The number one thing I like most about Unitarian Universalism is the diversity of their congregations’ and the many spiritual backgrounds I found among them.
It’s not uncommon to find a practicing Buddhist, neopagan or Christian at any given Sunday service.
I really felt in my element among so many people with differing spiritual views. It’s both fascinating and humbling.
Emphasis on service to the community.
One of the reasons I wanted to start attending a church came down to volunteer work and opportunities to be of service to the community.
The Unitarian Universalist perspective seems to strongly emphasize community service.
Opportunities to get involved in local charities, social justice and just plain neighborly goodness present themselves regularly in Unitarian Universalist congregations.
An awesome dress code.
You can wear almost anything you want to a Unitarian Universalist service.
Some people dress way down, and that’s fine for them.
But I miss the days when everyone dressed up for church, and I love that some people do dress up. I’ve seen people wear pillbox hats, 3-piece suits, and freshly dyed purple hair.
I like not feeling ridiculous if I decide to wear pearls or heels.
What I’m Not So Crazy About
With any church or religious organization, you have to accept that some things will align with your personal outlook, and some won’t.
This is part of being an individual with an individual spiritual practice.
Most people don’t agree 100% with any one church’s philosophy, and for me, Unitarian Universalism is no different.
So it’s important to be up front and recognize where you diverge from church leadership. For me, the less appealing parts are:
Narrow political views.
One of my pet peeves about more traditional churches is the tendency to emphasize (usually very conservative) political views, and I don’t necessarily think church is the place for those types of discussions.
To me, it’s just as unbecoming at a liberal church as it is in a conservative one.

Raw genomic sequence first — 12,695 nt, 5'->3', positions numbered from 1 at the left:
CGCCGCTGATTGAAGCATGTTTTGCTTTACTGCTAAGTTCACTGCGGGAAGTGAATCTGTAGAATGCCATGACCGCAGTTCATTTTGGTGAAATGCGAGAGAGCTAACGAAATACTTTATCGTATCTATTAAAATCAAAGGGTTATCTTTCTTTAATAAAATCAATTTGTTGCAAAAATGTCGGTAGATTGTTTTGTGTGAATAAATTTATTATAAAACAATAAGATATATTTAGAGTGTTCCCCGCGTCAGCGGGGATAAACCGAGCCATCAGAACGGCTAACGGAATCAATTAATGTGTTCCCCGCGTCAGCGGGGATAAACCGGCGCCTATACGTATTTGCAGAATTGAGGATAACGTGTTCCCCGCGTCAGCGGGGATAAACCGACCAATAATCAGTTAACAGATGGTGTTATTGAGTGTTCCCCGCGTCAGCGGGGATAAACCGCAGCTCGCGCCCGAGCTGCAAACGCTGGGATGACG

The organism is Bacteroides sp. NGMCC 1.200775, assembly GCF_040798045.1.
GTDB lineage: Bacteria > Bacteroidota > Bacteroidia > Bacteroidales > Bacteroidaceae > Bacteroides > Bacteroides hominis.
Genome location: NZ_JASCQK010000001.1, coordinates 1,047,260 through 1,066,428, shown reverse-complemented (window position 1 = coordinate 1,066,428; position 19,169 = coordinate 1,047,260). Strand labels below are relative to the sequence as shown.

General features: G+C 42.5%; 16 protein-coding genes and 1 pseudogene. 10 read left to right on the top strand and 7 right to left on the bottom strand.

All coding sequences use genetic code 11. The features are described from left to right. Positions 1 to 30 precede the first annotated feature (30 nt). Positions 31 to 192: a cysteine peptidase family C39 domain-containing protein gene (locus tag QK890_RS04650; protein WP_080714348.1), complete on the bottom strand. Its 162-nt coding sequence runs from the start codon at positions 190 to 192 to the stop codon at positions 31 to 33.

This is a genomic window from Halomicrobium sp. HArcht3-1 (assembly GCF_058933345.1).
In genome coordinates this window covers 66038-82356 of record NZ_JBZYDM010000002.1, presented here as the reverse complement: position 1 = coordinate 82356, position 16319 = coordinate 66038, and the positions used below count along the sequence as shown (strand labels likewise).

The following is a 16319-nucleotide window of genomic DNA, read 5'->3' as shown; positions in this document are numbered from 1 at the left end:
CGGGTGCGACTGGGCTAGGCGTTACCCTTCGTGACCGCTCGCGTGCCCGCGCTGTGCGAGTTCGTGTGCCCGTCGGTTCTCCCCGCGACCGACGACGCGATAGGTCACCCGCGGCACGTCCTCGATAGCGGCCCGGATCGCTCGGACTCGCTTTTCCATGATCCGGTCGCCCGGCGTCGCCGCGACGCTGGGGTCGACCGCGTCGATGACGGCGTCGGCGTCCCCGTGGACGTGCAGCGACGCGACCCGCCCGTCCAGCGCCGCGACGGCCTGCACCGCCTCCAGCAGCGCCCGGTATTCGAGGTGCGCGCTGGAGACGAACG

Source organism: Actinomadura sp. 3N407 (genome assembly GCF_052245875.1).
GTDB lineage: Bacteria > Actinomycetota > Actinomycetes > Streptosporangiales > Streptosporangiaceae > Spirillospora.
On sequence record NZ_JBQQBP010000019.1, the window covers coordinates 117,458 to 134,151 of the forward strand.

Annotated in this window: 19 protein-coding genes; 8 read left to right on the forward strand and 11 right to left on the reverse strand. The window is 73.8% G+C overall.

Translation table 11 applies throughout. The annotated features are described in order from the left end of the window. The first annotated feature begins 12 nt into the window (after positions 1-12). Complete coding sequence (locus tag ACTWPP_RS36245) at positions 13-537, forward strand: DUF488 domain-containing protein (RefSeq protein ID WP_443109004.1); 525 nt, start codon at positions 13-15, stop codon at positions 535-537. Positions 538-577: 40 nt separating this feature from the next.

It’s hard for me to imagine a very politically conservative person feeling comfortable at a UU service. In that sense, Unitarian Universalism tends to be just as exclusive as their conservative counterparts.
Without getting into specifics, I actually support many UU positions on public policy.
But my preference is to leave politics out of sacred space.
And if you’re going to insist on them in a country so politically divisive, at least welcome more than one viewpoint, instead of creating yet another echo chamber where people only talk and mingle with those in agreement.
Unitarian Universalism offers a great opportunity to experience a church community without having to hide your practice in witchcraft or any other faith.
If you’d like to find a congregation near you, check out this link.
Never heard of this church before, but it sounds really a thing for me. Thank you so much!
I definitely think it’s worth investigating if you’re a practicing witch and you’re looking for a spiritual community that isn’t necessarily pagan or a coven, but still accepts you for who/what you are.
I like my folks, but I wanted to be around people who had different spiritual perspectives, and this is a great place to do that.
I think Unitarianism can be great community for witches – just like Margot Adler wrote about in her 1979 Pagan classic “Drawing Down the Moon”.
Within the Unitarian Univeralist denomination, there is a group called CUUPS ( Covenant of Unitarian Universalist Pagans). Here’s a link to the CUUPS chapter in the Fort Lauderdale, FL, UU Congregation: